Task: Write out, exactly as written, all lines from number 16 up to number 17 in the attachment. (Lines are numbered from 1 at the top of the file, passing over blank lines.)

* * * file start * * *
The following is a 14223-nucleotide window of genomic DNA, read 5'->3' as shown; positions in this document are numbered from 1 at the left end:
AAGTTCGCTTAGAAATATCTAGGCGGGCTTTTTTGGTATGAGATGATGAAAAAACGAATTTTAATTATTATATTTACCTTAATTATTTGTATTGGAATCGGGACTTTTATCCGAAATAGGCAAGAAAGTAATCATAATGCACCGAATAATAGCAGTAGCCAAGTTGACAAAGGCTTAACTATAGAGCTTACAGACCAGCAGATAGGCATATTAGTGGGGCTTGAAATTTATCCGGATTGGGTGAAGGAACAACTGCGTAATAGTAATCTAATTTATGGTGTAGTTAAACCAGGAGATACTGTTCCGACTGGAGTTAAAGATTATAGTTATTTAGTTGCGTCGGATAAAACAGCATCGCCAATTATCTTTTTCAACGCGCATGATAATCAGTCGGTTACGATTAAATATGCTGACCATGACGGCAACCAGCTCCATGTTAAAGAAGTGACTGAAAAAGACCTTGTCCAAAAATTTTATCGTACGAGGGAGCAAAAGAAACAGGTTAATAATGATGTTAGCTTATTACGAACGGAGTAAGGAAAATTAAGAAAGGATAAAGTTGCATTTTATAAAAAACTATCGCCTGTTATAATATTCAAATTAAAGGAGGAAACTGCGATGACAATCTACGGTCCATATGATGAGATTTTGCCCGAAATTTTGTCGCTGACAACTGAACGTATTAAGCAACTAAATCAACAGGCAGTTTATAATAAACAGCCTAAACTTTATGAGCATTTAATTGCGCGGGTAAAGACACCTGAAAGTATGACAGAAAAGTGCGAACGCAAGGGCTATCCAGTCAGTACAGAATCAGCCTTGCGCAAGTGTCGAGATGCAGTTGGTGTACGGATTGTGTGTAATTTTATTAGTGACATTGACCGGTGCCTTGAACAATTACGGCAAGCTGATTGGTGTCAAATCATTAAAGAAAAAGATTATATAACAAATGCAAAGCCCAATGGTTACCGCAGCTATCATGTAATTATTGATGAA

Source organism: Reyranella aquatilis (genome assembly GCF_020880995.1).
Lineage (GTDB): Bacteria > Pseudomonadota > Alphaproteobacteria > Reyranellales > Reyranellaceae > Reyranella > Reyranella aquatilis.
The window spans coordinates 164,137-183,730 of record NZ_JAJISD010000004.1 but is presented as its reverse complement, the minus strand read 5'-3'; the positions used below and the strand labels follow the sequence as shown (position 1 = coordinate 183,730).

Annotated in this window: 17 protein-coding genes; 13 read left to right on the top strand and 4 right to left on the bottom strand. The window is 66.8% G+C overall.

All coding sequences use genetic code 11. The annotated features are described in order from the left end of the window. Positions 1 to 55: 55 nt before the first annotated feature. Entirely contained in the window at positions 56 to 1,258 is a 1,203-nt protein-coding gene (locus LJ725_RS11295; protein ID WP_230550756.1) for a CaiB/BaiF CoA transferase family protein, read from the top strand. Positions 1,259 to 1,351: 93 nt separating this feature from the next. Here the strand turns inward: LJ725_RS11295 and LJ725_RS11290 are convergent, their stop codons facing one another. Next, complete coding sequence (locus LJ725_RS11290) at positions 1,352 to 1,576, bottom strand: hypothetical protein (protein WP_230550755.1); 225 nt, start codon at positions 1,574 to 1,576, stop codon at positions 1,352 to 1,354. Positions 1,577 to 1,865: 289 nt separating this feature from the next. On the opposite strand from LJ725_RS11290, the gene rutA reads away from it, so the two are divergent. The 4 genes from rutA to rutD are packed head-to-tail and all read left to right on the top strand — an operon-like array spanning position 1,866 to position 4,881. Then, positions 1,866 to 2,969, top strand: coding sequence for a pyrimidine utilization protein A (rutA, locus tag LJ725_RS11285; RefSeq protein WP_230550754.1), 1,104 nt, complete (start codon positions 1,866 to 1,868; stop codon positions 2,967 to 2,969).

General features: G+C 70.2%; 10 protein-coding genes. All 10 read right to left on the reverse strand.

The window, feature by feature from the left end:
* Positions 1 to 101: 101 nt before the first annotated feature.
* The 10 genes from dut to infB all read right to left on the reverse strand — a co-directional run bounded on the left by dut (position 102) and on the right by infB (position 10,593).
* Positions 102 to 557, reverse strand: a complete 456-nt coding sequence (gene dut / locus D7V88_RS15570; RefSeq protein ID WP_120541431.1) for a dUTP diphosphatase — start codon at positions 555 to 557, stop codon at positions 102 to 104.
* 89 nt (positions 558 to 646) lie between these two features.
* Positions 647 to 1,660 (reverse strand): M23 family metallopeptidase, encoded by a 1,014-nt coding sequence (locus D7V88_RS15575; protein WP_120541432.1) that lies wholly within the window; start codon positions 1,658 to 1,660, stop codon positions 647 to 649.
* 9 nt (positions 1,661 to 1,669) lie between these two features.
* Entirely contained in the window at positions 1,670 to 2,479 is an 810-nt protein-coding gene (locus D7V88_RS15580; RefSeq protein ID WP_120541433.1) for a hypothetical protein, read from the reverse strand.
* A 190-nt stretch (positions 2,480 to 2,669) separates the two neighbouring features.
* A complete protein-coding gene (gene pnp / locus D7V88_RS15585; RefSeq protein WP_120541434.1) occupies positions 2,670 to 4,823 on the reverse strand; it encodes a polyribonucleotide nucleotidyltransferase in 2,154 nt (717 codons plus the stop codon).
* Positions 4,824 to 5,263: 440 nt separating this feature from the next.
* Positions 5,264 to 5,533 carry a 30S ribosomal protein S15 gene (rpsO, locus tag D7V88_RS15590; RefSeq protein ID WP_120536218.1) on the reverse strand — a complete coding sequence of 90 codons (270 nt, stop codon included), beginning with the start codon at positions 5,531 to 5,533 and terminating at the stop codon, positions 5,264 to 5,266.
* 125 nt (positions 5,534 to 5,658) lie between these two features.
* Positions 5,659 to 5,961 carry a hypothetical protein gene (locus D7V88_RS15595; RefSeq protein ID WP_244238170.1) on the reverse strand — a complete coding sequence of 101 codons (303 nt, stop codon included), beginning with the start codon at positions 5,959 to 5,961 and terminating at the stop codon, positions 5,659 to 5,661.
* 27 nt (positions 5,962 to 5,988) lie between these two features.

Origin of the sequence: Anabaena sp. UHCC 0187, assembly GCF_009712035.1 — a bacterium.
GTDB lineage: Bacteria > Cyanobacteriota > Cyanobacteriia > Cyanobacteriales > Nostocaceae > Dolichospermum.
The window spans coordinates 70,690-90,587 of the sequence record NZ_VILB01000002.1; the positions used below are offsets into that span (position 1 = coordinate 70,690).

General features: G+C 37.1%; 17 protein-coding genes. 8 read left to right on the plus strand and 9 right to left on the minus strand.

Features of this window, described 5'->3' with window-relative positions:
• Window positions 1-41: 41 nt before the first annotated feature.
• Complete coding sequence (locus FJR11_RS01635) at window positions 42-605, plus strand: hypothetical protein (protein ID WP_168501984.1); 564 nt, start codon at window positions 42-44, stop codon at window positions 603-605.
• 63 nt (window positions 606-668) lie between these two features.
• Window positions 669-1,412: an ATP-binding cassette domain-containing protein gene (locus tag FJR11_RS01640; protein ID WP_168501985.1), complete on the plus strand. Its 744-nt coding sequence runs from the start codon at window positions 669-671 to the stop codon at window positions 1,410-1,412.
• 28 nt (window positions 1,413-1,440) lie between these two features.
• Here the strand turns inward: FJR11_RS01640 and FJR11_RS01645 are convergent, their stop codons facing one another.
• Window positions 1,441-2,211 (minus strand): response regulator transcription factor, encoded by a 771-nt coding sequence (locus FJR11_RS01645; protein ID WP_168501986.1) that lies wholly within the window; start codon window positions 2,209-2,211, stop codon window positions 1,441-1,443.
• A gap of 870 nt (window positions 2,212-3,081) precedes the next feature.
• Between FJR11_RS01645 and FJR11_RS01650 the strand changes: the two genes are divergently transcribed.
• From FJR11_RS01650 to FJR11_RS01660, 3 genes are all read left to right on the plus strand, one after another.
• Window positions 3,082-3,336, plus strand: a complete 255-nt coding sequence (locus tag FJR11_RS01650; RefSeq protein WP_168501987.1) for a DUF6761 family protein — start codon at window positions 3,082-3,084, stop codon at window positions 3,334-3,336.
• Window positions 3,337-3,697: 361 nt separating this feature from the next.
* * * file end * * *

* Entirely contained in the window at positions 1,670 to 2,479 is an 810-nt protein-coding gene (locus D7V88_RS15580; RefSeq protein ID WP_120541433.1) for a hypothetical protein, read from the reverse strand.
* A 190-nt stretch (positions 2,480 to 2,669) separates the two neighbouring features.